How did showing in the exhibition impact your career as an artist?
The work I created for this exhibition, Open Windows, marked a shift away from the permanence of metal and stone in my work, and into the fragility and ephemerality of paper. More recently, I have sought to bring these two aspects together, in a series that pairs the strength and weight of stone and metal with the softness of paper, wax, and hair.
In these minimalist sculptures, three-dimensional forms of stone are held in suspension by individual strands of human hair. Collected during the periods of hair loss following the birth of my children – a common biproduct of soaring hormone levels from pregnancy – these hairs speak to the uncanny union of strength and delicacy that is the maternal body. In pregnancy, every aspect of our organism becomes an active participant in motherhood – not only the more explicit forms of breasts and belly and sex, but even the most seemingly inconsequential: our eyes, our skin, our hair. Every cell of our body suddenly mutable, our selves rendered foreign in service of another.
These works speak not only to this physical experience, but also to the deeper psychological and conceptual challenges of motherhood: the ever-shifting equilibrium of self and other; our multiple identities – mother, daughter, lover, artist – held in a taut and impossible balance, constantly shifting, never at ease.
Samantha Holmes is a Bronx-based artist whose work introduces distortion to patterns and symbols sourced from religion, science, and history to explore the disparity between the certainties of ideology and the fractured nature of contemporary living. The artist’s motifs vary in legibility across the surface of the work, trapping the viewer in a continual cycle of pursuit, discovery, and loss. The work becomes a testament to both our desire for and disconnect from this underlying order. Trained as a mosaicist in the Byzantine tradition, her materials are central to the work: the permanence of stone and metal; the magnificence of gold; the fragility of hand-cut paper. Whether working in mosaic, sculpture, or installation, every inch of the work is cut and placed by hand – the slowness of the process essential to its message, each step an act of devotion that moves towards the creation of a unified whole.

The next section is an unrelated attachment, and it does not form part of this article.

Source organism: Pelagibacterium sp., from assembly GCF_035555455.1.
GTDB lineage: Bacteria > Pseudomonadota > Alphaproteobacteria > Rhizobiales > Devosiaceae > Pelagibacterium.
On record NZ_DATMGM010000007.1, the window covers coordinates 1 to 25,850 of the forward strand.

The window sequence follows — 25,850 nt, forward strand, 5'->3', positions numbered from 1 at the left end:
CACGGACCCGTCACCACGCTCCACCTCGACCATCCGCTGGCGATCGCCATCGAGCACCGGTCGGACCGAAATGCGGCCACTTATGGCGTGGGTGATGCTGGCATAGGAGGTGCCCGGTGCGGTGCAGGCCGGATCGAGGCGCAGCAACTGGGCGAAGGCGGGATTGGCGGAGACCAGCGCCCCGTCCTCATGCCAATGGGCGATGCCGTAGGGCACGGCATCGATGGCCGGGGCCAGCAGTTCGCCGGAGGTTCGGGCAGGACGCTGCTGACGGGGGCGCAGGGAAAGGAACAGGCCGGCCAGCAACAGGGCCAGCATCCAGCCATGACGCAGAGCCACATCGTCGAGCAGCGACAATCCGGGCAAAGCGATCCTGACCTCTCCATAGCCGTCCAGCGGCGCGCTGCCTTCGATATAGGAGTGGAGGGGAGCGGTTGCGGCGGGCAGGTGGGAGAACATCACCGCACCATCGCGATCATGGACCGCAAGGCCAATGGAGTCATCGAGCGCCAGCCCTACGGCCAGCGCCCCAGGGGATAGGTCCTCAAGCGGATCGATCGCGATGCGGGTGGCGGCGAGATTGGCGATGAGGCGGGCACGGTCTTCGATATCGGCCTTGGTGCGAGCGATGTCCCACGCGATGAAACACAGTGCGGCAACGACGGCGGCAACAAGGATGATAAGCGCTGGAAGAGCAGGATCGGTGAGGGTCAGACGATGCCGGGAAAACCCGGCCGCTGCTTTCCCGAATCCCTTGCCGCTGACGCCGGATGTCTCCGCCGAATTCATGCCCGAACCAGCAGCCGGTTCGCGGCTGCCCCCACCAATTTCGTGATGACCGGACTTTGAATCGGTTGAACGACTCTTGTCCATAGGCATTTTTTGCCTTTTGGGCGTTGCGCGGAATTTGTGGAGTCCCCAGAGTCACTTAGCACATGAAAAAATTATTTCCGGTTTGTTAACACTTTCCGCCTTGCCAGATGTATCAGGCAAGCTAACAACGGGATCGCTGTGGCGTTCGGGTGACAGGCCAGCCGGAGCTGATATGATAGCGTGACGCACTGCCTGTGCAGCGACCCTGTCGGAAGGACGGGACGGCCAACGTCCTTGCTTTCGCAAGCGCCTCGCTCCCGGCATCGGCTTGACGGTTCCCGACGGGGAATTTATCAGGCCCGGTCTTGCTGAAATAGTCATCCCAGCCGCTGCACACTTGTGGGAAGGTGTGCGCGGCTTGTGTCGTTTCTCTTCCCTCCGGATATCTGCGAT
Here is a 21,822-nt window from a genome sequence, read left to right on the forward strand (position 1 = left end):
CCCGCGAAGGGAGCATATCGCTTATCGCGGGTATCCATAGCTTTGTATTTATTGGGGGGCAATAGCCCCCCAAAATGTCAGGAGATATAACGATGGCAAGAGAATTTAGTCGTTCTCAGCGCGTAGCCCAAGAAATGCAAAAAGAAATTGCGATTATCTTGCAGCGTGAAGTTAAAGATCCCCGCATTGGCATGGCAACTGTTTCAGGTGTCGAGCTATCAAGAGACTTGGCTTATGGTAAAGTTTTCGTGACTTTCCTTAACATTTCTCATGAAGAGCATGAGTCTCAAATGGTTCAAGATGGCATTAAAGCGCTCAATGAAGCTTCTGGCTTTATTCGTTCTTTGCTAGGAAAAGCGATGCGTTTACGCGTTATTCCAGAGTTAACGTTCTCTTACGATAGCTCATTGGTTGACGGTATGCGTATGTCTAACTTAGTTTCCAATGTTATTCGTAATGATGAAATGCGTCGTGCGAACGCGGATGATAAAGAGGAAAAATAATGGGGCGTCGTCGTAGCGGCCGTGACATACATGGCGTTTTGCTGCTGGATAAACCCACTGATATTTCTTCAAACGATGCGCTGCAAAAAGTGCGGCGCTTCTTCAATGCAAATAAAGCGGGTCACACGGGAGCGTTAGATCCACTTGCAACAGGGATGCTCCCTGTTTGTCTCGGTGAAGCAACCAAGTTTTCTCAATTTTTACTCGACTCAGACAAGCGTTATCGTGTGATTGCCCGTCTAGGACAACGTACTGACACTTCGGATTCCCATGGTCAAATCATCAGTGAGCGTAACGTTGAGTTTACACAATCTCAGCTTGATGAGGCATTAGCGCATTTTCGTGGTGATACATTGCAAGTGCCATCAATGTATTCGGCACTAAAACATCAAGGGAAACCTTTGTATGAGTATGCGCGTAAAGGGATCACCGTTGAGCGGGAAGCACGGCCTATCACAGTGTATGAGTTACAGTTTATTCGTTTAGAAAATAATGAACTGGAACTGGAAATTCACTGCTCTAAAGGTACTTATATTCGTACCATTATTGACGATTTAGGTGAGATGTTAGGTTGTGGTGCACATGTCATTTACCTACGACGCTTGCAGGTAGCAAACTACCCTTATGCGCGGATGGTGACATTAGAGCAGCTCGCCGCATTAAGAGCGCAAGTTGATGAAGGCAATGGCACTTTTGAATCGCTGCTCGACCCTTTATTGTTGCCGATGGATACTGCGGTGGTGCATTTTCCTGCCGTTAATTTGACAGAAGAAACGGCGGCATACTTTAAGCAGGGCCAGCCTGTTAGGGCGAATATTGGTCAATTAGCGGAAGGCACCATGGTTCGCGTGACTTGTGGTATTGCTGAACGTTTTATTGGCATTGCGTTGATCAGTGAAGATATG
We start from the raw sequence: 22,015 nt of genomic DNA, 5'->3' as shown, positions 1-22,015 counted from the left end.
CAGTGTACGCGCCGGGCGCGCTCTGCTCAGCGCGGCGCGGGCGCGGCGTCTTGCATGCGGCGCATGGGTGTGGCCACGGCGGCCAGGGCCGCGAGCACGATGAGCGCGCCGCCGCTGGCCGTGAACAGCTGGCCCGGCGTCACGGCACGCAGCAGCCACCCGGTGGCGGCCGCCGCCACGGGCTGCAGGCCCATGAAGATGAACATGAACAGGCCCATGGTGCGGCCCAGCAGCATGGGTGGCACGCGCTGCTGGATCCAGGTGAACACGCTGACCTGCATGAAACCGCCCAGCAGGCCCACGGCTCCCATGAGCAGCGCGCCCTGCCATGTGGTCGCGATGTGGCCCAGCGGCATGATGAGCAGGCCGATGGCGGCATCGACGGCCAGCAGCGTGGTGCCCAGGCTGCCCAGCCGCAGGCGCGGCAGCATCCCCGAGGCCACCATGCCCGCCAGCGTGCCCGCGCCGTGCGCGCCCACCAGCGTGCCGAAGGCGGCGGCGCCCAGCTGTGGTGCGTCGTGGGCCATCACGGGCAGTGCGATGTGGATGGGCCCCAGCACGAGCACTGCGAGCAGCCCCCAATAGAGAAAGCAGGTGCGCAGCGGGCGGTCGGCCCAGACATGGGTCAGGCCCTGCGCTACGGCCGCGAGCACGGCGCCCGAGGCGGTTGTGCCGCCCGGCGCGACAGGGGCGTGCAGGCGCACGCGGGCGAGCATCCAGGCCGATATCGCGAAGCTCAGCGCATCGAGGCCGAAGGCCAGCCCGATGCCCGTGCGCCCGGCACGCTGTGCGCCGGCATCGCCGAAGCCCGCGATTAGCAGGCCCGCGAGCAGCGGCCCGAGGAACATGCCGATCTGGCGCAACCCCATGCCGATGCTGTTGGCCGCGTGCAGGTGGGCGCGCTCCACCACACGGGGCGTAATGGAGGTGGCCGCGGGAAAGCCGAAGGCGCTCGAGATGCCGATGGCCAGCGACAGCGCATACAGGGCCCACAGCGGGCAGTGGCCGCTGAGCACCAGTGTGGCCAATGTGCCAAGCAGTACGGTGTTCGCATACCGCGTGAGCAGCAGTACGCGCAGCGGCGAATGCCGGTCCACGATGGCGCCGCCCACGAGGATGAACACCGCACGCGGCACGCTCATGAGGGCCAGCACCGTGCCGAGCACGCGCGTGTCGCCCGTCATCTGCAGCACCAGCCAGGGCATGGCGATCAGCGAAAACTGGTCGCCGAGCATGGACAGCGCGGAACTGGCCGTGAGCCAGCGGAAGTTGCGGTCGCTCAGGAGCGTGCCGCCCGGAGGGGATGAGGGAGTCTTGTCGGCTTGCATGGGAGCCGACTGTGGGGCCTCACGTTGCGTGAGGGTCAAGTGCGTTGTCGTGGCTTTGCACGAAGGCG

Her work has been exhibited internationally, including at the Palazzo Fortuny (Venice) in conjunction with the 2015 Venice Biennale, the Bronx Museum of the Arts (NYC), and the Sharjah Art Museum (UAE), and her public art commissions include the NYC Department of Transportation, NYC Parks Department, Franconia Sculpture Park (Minnesota), and the ARTPLAY Design Center (Moscow). She is recipient of the 2018 Meyer Family Award for Contemporary Art, the 2013 RAM Prize for Mosaic, and the 2011 International GAEM Art Prize from the Museum of the City of Ravenna, Italy, which holds her work in its permanent collection. Past residencies include Vermont Studio Center, Jerome Foundation, The Watermill Center, and the Bronx Museum of the Arts, among others. She holds degrees from Harvard University (BA, Visual and Environmental Studies, 2006) and the Accademia di Belle Arti in Ravenna (MFA, Experimental Mosaic, 2014), and is cofounder of the custom mosaic studio Motivo Mosaic in New York.